It outweighs the hype of consumer individualism in US cities

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Photo Feature by HT reader Branson Quenzer

HAVANA TIMES — There is nothing new about knowing that the rhythms of Cuba’s music are distinct and fantastic. They are played nightly for tourists, but what many visitors to Cuba miss are the local sounds of the neighborhoods, and it is on the streets where the real pulse of Havana can be found. Music is free to the ‘barrios’ of Havana’s many enthusiastic residents, and song and dance spill into the streets engaging the neighborhood in a chorus of evening activity.

The days of public music in the US are virtually gone. Speakers have been replaced by earphones, windows and doors are closed and locked because people are apprehensive about strangers, and local noise regulations have stopped all spontaneous events. The result is an introverted individual who carries on his/her day alone, possibly with music, but without knowing how or ever seeing it being created.

On the hotter days when Havana’s air is barely mustering a breeze residents often reduce themselves to letting the stereo blast out tunes from the balconies with open shutters as they relax begging for any bit of Caribbean wind to refresh the air. The Cuban vibes reverberate between the buildings, and the young neighborhood boys with more resistance to the summer swelter gather shooting marbles or playing baseball as if in a popular music video.

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The US has become tone deaf and has turned public culture on mute. US cities are full of people who work to death and close off the world around them by using portable media devices either to tune out or to plug into a 2 cent mind-numbing video game.

A more visual vibrant orchestra of colors with a bit more of a chaotic beat are the markets of Havana. Fruits are still weighed by hand, and prices change and fluctuate requiring shoppers to interact with the product and its seller. There is a sense of vitality in the marketplace where fruits and vegetables are stacked, sorted and displayed… 1 peso espresso bars take root on the periphery of the market giving patrons and sellers alike a caffeine buzz to keep the market hopping even in the summer heat.

‘Super’ markets have replaced local markets all over the United States. Now, there are even super super markets that sell house appliances next to, outdoor grass fertilizers, next to your fruits and vegetables. These massive overstocked warehouses have millions of brand names of consumer goods that really no one needs, but for some reason most people are compelled to buy. Anyone who is working there is doing so silently stacking items and scanning barcodes in a store uniform which is exactly the same as the next guy.

But in Havana, slushy carts are pushed along the markets as they leak melting ice under the shade of an umbrella providing even more color and refreshments to the market. And if you are in the mood for a snack, churros, peanuts or popcorn can all be purchased in conical formed paper envelops that keep food not only on the mind but in the bellies of Havana residents. Not to mention the smiles, jokes and stories that boisterous sellers joyfully tell keeping the whole market alive and stocked with not only produce but laughter as well. Sure they are at work, but since when did work mean that living life needed to end. Rather, in the Havana markets it is a place to begin trading goods and the intricacies of Cuban culture.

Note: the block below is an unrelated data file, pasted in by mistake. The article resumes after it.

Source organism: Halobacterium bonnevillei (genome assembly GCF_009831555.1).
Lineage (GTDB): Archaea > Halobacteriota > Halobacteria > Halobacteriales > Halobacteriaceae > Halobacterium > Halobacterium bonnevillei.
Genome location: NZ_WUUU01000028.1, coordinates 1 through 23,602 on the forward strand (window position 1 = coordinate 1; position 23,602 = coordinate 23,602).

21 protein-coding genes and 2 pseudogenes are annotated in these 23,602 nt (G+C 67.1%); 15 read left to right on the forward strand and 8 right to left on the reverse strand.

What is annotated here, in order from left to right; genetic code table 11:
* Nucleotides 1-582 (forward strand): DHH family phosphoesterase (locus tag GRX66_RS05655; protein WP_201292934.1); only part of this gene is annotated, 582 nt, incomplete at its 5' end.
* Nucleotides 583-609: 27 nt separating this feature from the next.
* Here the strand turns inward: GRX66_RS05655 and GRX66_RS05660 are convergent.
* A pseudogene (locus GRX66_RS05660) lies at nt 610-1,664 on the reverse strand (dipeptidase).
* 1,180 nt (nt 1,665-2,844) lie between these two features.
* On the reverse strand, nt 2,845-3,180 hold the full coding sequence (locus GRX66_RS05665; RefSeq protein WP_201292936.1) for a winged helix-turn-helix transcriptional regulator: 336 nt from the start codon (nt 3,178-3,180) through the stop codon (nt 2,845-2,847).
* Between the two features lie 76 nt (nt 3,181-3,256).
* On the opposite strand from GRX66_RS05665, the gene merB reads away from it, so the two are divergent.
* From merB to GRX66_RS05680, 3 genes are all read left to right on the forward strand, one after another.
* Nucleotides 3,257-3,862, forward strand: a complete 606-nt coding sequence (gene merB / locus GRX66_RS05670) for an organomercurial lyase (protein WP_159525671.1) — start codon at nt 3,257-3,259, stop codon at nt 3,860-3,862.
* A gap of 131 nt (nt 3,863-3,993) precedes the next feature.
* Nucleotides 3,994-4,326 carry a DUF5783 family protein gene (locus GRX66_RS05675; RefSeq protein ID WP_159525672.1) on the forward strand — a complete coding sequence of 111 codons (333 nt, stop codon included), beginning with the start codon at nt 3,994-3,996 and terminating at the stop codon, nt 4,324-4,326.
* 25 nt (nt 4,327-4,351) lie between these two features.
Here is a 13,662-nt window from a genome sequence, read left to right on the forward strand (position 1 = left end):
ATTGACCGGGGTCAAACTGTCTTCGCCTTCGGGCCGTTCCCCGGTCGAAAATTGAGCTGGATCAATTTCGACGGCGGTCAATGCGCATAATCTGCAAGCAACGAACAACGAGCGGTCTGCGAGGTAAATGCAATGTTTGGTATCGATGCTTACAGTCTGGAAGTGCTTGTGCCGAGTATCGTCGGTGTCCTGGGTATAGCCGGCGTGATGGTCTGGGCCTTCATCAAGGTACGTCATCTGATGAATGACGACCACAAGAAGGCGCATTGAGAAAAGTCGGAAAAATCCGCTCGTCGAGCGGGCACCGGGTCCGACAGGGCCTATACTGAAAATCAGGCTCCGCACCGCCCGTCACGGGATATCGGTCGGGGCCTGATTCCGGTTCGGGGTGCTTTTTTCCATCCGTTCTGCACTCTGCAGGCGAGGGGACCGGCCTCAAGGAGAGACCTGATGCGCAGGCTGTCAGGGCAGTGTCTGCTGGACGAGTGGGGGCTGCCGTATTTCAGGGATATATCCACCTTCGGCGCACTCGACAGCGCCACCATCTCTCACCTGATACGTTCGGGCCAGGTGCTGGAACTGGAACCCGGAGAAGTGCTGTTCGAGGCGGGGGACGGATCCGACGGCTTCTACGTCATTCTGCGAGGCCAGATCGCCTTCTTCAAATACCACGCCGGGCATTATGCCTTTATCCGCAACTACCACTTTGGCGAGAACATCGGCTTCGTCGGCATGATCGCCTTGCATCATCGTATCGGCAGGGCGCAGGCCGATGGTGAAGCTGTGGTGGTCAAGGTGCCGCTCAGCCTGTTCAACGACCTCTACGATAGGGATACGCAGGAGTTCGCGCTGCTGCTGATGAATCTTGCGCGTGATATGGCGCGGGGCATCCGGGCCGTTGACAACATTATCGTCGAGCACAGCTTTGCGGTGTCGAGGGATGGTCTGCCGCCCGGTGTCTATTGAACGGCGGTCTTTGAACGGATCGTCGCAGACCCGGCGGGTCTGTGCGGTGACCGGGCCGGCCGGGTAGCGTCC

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In a culture that boasts ideological individuality as the US does, the individual is certainly lost in the walls of commercial branding. Shoppers smile awkwardly at each other as they pass by pushing their oversized shopping trollies. An aura of uncomfortable silence permeates the store which corporate owners try to nullify by playing top 50 hits. It doesn’t work as the Americans spend themselves into debt.

Most laymen have become aware of over the last decades that hyperbolic rhetoric is more entertainment than political reality. It is increasingly becoming less endorsed and hopefully less tolerated. And what comes of more strait talk in the ever increasingly small world we live in is the realization that common people are more similar than different. Let’s hope that the US doesn’t export more of its consumer culture and begins to learn from Havana’s charismatic streets.
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12 thoughts on “Charismatic Public Life of Havana

  • Number 2 fruit is mango of which there are 26 varieties in Cuba. If there was agricultural competence in Cuba, the country could have a thriving export industry – but with an aging General as Minister of Agriculture pursuing socialist concepts, production only goes down, down, DOWN!
    Quite a few years ago, the Government of Mexico funded a Mexican business to purchase the marketing rights of a well-known banana label for $5 billion. Thus they managed to move production of that brand from Equador to Mexico. The fact is that 99% of bananas marketed are of one variety.
    I suppose that if there were no bananas for a day fewer folks would slip on the skins.

  • In that case, I would direct you to my response to Grady’s comment.

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